I wonder how many of the people who agree with Camelot not paying out would say the same thing if for some unfortunate turn of events they were in the same position. OK, rules are rules but why is it a 30 day rule when Camelot have admitted that they are sure the Totts are telling the truth? Camelot were quick enough to get the decision of the Lottery Commission to only deal with the Richard Branson lottery bid. Double standards?
Steve Nicol, UK

I think it's unfair for a struggling company like Camelot to have to cough up that sort of dough, it's not like they've got money to waste is it? Mind you I bet Richard 'Man of the People' Branson would have paid up.
Simon M, UK

A simple gesture of good faith by the company would go a long, long way to repair their public image as greedy fat cats

Graeme, England
This has to be the ultimate "Jobsworth" attitude. It will make absolutely no difference to Camelot to pay up. It is not in dispute that these people bought the winning ticket so a simple gesture of good faith by the company would go a long, long way to repair their public image as greedy fat cats. The whole country wanted a non-profit People's Lottery not one that stuffed its own pockets, but as we don't have any say in things that directly affect us, this is the least that Camelot could do.
Graeme, England

I can't understand why people buy lottery tickets and then forget to check them. Perhaps Camelot ought to stop advertising unclaimed prizes because there is a very good chance that 6 months down the line the ticket will be lost.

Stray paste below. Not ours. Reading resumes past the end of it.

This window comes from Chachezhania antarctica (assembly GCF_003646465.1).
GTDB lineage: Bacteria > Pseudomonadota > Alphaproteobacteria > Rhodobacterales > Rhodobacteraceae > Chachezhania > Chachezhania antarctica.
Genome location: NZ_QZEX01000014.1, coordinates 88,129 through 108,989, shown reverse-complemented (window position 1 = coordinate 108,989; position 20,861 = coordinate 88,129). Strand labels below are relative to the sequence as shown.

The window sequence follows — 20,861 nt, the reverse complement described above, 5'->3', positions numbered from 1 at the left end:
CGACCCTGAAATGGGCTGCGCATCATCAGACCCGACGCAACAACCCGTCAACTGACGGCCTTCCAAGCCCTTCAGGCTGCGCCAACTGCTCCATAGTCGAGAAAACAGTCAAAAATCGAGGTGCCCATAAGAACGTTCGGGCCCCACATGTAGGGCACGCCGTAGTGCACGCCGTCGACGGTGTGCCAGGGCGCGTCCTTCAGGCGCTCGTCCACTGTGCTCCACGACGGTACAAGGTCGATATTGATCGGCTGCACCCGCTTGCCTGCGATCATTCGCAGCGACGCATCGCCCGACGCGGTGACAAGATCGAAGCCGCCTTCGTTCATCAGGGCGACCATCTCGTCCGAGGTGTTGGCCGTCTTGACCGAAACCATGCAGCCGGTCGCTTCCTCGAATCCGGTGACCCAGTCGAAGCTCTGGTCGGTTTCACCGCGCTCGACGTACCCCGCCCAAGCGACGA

Gill, UK

It doesn't come much easier. You pick 6 numbers, pay 1, get a ticket, check your numbers and if you have won you are a millionaire. People who cannot master this simple set of tasks do not deserve the money.
Pat Moore, England

You lose your ticket, hard cheese

A. Cutelli, UK
Tough Totty! I'm behind Camelot. The whole idea behind tickets is that they are evidence of contract. You lose your ticket, hard cheese. Camelot makes it quite clear that claims need to be made upon the surrendering of tickets within a specified period. The Totts were on TV bleating about how hard done by they are while the woman from Camelot was perfectly reasonable. As for Chris Smith saying Camelot should pay up - that's a cheap price of pre-election propaganda if ever I heard one.
A. Cutelli, UK

Surely there is a point to having rules and deadlines? They don't just have them for fun!!
Fraser, Essex, England

No - Camelot do not pay out. It's a very simple rule, buy the ticket, retain it and claim if you win. If you are stupid enough to lose it - tough!!! A softening of this rule would open flood gates of bogus claims and expose Camelot to further criticism, which in the light of their past performances they can do well without.
Steve M, UK

This case has shown that you must keep tickets in a safe place

Helen, UK
This case has shown that you must keep tickets in a safe place. If the Totts have lost their ticket - TOUGH! They should be more careful and not to lose things. Get into a routine and place the ticket in a safe place, by the phone, on top of the TV etc. I have won 1x91 (4 numbers) and 4 or 5 10 and I always collect my winnings on the Monday if it's a Saturday draw or Thursday if it's a Wednesday draw. The earlier people collect their winnings, the less of the chance they lose the ticket.
Helen, UK

If you lose the ticket and don't claim the prize you miss out. Those are the rules which have to be upheld. If they were to relax the them, it would then be entirely reasonable for people who found old tickets (i.e. over the 180 day limit) to expect to be paid even though they had lost any entitlement. It is unfortunate for the couple concerned, but it's not as if they have lost anything - they never had the 3m in the first place. All they have lost is some dreams.
John B, UK

Rules are rules and should be kept by.
Michael Hinton, UK

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29 Apr 01 | UK
3m lottery losers' plea